Treatment of Constipation

Once the diagnosis of chronic constipation has been established, aggressive treatment should commence. Initial therapy should be aimed at eliminating a fecal impaction, as there is evidence that treatment outcomes of chronic constipation are better if patents undergo some form of disimpaction procedure before they commence daily laxative therapy.18,19 High doses of polyethylene glycol given over several days appear to be as effective as a series of enemas in eliminating impactions.19 The usual regimen for oral/enteral disimpaction is 1 g/kg of polyethylene glycol mixed in 8–12 ounces of fluid given three or four times daily for two or three days until the patient develops watery diarrhea. After disimpaction, some form of bowel regimen should be prescribed to prevent recurrence of the constipation and to produce soft bowel movements ideally every day or every other day.17 It is probably more important that the patient does not have to strain, and most importantly does not experience pain with defecation, than it is how often the patient is passing bowel movements. While additional fiber and additional fluid are often prescribed, these are rarely sufficient to assure children and adults with neurodevelopmental disabilities and/or limited mobility are regularly passing soft bowel movements without difficulty or pain, and may worsen gas, bloating and abdominal cramping, and further increase the colonic stool burden. Hence, some form of laxative regimen is almost always required.17 The most commonly prescribed laxatives are polyethylene glycol 3350, magnesium hydroxide, and lactulose, all of which are osmotic stool softeners. While there are no large comparative studies, most of the available evidence and experience suggest that provided they are given in sufficient doses, these agents are all equally effective; hence, the choice of the agent should be based on patient or family preference, cost, ease of administration, and potential side effects. The most common side effect of all of these agents is diarrhea, however lactulose often produces flatulence, distension and bloating. At higher doses magnesium can produce nausea and there are reports of hypermagnesemia when magnesium containing laxatives are given in very high doses and/or if the patient suffers from renal insufficiency.20 While docusate sodium is often prescribed, what little evidence there is suggests that in the doses typically prescribed, this agent is not a very effective stool softener.21 Given that many (if not most), children and adults with neurodevelopmental disabilities and/ or limited mobility who suffer from chronic constipation have disordered intestinal motility,1,2,17 treatment with osmotic stool softeners is often not sufficient to produce regular soft bowel movements without simultaneously causing fecal leakage or seepage. In this group of patients, the use of a stimulant laxative alone or in combination with osmotic stool softeners can be very effective. The most commonly prescribed stimulant laxatives are sennosides or bisacodyl (See Table 4 for different laxative preparations). Regardless of the laxative regimen that is prescribed, it is important to explain to the patient/ family that these agents will almost certainly need to be used chronically, and it is also very important to reassure them that there is no evidence that the chronic use of any of these agents results in dependency or increases the risk of colon cancer .22 In cases that don’t respond adequately to oral laxative therapy, some patients/families opt for regular use of suppositories or saline enemas. Another option is a Malone antegrade continence enema (MACE) procedure or a percutaneous cecostomy (Figure 2). With both of these procedures, there is a surgically constructed conduit from the skin into the proximal colon that allows the administration of antegrade colonic irrigations/enemas.17,23 With either a MACE procedure or percutaneous cecostomy, flushes of between 500 and 1000mL of water containing 17g or polyethylene glycol or 5 ml of glycerin soap are typically administered once or twice daily. For some patients, these procedures can substantially improve their quality of life.24,25 See Table 4 for treatment options for severe constipation in those with disabilities.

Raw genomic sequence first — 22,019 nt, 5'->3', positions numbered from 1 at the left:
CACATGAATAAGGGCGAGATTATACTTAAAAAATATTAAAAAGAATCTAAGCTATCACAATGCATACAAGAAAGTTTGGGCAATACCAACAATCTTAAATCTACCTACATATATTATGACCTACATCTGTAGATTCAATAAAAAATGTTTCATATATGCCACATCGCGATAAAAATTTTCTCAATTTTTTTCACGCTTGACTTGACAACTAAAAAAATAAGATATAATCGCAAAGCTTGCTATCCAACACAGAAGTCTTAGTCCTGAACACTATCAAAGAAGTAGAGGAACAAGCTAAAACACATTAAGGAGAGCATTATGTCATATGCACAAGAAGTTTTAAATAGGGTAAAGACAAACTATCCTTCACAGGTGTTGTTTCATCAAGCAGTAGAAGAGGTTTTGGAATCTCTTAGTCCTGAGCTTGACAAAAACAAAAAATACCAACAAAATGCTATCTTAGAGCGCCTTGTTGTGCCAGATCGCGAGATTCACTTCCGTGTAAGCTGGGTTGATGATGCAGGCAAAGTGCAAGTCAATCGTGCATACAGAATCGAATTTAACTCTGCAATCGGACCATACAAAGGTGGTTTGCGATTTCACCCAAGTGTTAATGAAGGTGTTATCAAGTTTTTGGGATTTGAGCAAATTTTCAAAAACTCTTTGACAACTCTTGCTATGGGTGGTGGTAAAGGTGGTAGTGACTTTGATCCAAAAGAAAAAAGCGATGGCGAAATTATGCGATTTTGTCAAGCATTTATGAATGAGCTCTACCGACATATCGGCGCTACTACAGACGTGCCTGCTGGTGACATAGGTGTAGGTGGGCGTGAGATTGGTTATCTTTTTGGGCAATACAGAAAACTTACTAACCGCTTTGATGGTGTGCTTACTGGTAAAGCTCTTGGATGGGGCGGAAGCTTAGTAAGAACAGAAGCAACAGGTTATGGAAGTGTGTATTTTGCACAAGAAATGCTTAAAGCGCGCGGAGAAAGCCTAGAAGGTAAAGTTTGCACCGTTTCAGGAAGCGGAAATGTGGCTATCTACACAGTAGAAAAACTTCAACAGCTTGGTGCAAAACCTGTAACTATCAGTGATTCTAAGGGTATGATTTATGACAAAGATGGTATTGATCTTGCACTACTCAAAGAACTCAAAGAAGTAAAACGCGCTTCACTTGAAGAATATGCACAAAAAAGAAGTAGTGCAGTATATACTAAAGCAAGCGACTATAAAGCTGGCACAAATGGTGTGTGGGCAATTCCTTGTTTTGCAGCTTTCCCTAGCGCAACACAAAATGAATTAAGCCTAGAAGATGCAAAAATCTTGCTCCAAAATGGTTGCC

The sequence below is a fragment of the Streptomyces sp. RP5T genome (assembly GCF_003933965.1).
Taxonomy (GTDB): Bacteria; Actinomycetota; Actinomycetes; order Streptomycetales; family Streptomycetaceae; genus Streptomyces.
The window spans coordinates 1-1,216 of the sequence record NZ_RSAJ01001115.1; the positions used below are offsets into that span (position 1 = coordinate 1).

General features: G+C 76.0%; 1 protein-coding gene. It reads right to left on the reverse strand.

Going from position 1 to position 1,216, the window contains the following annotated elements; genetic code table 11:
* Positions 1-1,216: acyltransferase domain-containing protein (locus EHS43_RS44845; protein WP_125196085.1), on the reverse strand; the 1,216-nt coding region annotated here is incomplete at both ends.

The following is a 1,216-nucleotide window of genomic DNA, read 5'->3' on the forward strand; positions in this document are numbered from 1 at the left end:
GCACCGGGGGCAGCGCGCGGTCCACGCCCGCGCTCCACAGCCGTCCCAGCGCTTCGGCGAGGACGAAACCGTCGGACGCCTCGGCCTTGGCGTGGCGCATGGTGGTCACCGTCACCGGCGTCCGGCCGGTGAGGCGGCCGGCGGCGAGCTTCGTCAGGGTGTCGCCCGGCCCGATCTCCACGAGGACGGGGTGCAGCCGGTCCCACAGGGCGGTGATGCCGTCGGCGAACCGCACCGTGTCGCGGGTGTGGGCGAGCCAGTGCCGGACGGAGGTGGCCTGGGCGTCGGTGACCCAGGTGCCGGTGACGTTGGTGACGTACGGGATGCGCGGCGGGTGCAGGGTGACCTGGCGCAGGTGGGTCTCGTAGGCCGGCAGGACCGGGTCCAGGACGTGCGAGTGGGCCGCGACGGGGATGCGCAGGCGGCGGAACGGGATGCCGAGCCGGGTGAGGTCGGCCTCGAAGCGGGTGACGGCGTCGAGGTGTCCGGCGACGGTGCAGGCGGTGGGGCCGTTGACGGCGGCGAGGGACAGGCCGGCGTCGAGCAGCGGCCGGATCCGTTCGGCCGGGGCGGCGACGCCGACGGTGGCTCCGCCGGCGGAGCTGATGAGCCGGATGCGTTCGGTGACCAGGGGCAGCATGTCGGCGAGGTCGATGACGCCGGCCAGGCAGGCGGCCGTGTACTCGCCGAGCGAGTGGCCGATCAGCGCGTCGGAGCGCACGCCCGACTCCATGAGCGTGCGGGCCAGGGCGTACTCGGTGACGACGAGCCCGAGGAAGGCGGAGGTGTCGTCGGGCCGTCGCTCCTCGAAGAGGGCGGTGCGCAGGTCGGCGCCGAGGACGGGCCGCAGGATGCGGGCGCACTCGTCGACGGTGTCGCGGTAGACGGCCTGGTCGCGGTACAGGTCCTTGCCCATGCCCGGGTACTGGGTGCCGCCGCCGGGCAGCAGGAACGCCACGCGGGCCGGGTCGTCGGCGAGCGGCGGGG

CONCLUSION

A large number of children and adults with neurodevelopmental disabilities, with or without limited mobility, are undernourished and suffer from chronic gastrointestinal difficulties including feeding intolerance and chronic constipation. While it is not always recognized, chronic constipation can clearly worsen feeding intolerance in this group of individuals. Not only will this worsen their nutritional status, but it may worsen their gastrointestinal symptoms, further compromising their ability to ingest adequate calories and producing a vicious downward spiral. Given how often children and adults with neurodevelopmental disabilities and/or limited mobility suffer from constipation and the potential impact of the constipation on their quality of life, as well as the potential for impairing their ability to tolerate enteral feedings, early identification and aggressive management of constipation is not only appropriate, but the right thing to do.